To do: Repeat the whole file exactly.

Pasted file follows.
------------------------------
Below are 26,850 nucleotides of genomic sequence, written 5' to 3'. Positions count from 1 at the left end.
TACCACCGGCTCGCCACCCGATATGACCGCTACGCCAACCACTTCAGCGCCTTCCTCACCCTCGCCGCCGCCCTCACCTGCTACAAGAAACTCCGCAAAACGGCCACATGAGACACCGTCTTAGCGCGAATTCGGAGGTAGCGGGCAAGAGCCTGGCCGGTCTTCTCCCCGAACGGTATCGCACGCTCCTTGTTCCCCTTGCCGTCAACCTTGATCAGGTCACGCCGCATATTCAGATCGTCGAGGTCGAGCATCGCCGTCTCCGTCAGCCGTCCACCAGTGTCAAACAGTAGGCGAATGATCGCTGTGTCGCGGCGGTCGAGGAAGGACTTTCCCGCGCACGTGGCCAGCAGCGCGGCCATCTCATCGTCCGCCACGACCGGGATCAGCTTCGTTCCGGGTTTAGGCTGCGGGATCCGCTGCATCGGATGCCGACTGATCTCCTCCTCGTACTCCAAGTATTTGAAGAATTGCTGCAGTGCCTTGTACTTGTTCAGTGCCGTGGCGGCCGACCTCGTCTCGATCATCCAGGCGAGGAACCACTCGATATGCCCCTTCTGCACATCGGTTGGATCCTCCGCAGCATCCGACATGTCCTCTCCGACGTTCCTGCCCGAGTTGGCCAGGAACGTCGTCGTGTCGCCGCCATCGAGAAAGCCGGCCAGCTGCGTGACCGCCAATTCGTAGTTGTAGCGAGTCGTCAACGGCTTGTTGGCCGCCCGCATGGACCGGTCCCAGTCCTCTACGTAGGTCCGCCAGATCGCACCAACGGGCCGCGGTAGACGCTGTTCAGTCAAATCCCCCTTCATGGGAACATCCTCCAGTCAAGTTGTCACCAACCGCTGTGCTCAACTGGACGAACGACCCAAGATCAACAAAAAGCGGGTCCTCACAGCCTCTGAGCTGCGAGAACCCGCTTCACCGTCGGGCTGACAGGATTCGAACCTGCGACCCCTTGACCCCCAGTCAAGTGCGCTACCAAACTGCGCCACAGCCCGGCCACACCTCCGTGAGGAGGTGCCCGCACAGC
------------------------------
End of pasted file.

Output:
Below are 26,850 nucleotides of genomic sequence, written 5' to 3'. Positions count from 1 at the left end.
TACCACCGGCTCGCCACCCGATATGACCGCTACGCCAACCACTTCAGCGCCTTCCTCACCCTCGCCGCCGCCCTCACCTGCTACAAGAAACTCCGCAAAACGGCCACATGAGACACCGTCTTAGCGCGAATTCGGAGGTAGCGGGCAAGAGCCTGGCCGGTCTTCTCCCCGAACGGTATCGCACGCTCCTTGTTCCCCTTGCCGTCAACCTTGATCAGGTCACGCCGCATATTCAGATCGTCGAGGTCGAGCATCGCCGTCTCCGTCAGCCGTCCACCAGTGTCAAACAGTAGGCGAATGATCGCTGTGTCGCGGCGGTCGAGGAAGGACTTTCCCGCGCACGTGGCCAGCAGCGCGGCCATCTCATCGTCCGCCACGACCGGGATCAGCTTCGTTCCGGGTTTAGGCTGCGGGATCCGCTGCATCGGATGCCGACTGATCTCCTCCTCGTACTCCAAGTATTTGAAGAATTGCTGCAGTGCCTTGTACTTGTTCAGTGCCGTGGCGGCCGACCTCGTCTCGATCATCCAGGCGAGGAACCACTCGATATGCCCCTTCTGCACATCGGTTGGATCCTCCGCAGCATCCGACATGTCCTCTCCGACGTTCCTGCCCGAGTTGGCCAGGAACGTCGTCGTGTCGCCGCCATCGAGAAAGCCGGCCAGCTGCGTGACCGCCAATTCGTAGTTGTAGCGAGTCGTCAACGGCTTGTTGGCCGCCCGCATGGACCGGTCCCAGTCCTCTACGTAGGTCCGCCAGATCGCACCAACGGGCCGCGGTAGACGCTGTTCAGTCAAATCCCCCTTCATGGGAACATCCTCCAGTCAAGTTGTCACCAACCGCTGTGCTCAACTGGACGAACGACCCAAGATCAACAAAAAGCGGGTCCTCACAGCCTCTGAGCTGCGAGAACCCGCTTCACCGTCGGGCTGACAGGATTCGAACCTGCGACCCCTTGACCCCCAGTCAAGTGCGCTACCAAACTGCGCCACAGCCCGGCCACACCTCCGTGAGGAGGTGCCCGCACAGC